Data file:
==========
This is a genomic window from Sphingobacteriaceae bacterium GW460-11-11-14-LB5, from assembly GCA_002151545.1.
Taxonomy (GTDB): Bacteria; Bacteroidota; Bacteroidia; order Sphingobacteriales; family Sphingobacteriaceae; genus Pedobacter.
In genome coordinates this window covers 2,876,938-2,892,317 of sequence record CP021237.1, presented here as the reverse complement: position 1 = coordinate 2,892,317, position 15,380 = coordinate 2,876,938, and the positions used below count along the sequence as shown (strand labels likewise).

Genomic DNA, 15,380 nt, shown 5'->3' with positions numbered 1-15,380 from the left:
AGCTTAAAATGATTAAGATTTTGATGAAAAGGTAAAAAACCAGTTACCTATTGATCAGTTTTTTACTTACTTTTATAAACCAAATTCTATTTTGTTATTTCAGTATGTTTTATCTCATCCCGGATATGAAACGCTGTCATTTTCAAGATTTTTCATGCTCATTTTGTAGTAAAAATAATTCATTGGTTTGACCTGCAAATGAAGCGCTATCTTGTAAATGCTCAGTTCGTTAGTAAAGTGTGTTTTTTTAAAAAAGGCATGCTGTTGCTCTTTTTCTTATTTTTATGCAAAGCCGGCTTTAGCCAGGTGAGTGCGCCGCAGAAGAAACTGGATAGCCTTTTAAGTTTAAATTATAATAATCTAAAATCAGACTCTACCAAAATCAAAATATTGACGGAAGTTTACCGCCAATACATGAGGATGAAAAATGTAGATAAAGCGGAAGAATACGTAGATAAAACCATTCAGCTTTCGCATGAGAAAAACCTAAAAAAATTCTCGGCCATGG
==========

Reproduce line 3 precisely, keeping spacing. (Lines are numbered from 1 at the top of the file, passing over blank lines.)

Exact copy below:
In genome coordinates this window covers 2,876,938-2,892,317 of sequence record CP021237.1, presented here as the reverse complement: position 1 = coordinate 2,892,317, position 15,380 = coordinate 2,876,938, and the positions used below count along the sequence as shown (strand labels likewise).